So we set off to cross the line at the back of about 8500 runners. I was soon last with my TP not far ahead. The first mile passed - 12:52 – a bit fast but inevitable really, the following mile was 13:28 and the third 13:11. At 5 km my first encounter with the race referee, who told me I had to run quicker – my Garmin said average pace was 13:16 so I found it hard to believe that he was saying this. I also pointed out to him that it took me about 10 minutes to cross the start line (I now know that it took us 9 minutes). He just said, you have to run faster. After that I had a motorbike on my tail for the next 3 km. The referee was back – he told me if I didn’t run faster I would not beat the cutoff and he’d have to pull me out of the race. I said I couldn’t run faster– but that I was running fast enough (average pace still 13:16) and could complete. He refused to let me continue and took my number from me. The policeman who was also there said he understood how I felt but the referee’s word was final. I could continue to run and follow the route on the path, but the road would be opening gradually. The referee also said that if I finished in the time I would get my medal – but he didn’t believe I would do it.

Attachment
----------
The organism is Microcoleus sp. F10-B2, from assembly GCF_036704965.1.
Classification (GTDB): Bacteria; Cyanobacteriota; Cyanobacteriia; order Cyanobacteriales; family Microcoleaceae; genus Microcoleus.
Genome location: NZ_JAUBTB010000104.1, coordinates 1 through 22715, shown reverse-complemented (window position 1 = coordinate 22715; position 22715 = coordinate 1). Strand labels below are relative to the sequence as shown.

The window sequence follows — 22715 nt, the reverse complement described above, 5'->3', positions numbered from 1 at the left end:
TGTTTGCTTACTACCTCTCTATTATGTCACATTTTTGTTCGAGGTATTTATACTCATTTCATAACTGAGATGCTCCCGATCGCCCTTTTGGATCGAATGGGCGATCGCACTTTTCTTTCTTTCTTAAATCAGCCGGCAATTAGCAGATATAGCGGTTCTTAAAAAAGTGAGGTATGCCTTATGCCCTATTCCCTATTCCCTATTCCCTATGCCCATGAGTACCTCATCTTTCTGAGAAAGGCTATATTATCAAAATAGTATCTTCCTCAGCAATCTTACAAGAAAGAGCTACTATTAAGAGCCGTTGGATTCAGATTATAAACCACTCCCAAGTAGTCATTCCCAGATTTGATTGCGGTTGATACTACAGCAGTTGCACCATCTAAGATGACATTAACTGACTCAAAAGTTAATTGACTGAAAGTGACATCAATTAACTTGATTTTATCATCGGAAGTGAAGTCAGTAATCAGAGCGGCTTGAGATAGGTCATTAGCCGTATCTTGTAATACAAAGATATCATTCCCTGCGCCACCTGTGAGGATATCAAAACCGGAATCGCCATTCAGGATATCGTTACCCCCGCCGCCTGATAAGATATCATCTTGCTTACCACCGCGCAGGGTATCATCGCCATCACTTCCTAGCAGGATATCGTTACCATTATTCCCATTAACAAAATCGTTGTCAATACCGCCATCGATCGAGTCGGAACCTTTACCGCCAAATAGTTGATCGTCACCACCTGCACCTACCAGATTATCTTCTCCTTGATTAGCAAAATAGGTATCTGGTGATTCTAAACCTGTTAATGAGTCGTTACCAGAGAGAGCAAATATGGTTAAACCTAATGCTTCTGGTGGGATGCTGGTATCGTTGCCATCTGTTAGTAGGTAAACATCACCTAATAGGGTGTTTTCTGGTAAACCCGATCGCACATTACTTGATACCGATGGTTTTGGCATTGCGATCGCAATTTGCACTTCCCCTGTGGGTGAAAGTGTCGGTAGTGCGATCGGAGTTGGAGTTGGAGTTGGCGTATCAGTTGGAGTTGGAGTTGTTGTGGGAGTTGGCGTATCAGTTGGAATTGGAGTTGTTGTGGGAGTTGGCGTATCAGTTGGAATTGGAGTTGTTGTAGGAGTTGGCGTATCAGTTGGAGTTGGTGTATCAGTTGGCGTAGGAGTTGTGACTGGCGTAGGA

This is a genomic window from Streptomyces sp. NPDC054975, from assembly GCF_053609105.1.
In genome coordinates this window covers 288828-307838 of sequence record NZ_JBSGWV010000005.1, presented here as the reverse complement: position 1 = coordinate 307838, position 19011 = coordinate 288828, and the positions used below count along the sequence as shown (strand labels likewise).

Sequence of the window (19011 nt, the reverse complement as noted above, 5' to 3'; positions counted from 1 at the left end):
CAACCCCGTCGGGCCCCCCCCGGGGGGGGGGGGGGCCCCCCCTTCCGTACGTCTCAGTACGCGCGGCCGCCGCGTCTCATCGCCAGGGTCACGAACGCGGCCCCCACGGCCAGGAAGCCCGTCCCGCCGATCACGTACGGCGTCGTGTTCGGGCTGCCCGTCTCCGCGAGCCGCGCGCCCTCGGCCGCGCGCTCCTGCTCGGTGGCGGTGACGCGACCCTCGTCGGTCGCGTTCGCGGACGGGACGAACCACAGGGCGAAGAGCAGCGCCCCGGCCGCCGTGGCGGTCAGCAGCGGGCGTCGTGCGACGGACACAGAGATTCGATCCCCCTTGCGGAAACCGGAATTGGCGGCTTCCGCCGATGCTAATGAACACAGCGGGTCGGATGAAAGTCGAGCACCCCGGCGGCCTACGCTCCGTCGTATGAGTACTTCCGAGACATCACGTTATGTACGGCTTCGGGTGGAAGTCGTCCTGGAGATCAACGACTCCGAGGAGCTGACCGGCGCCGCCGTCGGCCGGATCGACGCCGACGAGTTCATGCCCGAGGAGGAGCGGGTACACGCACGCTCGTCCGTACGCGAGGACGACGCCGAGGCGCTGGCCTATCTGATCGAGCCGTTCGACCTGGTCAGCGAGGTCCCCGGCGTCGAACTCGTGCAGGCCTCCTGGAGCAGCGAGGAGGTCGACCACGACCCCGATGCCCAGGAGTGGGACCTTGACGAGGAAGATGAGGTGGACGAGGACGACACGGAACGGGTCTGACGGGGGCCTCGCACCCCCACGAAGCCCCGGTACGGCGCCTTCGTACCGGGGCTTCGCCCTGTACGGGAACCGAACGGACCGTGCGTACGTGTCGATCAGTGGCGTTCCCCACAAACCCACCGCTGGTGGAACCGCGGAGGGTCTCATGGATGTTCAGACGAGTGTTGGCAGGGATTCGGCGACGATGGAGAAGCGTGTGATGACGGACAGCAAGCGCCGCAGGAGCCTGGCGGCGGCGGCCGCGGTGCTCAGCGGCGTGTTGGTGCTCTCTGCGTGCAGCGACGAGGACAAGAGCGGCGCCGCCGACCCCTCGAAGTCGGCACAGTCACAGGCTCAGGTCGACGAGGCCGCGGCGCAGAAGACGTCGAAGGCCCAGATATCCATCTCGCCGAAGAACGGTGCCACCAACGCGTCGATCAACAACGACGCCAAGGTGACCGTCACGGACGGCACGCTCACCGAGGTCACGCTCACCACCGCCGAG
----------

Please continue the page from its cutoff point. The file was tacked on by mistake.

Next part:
I was distraught by now and turned down the offer of the bus and tried to continue. But I had lost time arguing and struggled to get going again. Although I continue for another mile or so I realised I was not going to get inside the time as I had lost so much. So I asked a marshal if there was a shorter way back to the stadium – but at this point I was almost exactly half way round and as far away as I could get. She gave me a map and I began to walk back – not using the route which would have been too depressing. Eventually I found a taxi who said he would take me as close as he could. So ended my Amsterdam Half marathon – in tears and my first ever DNF.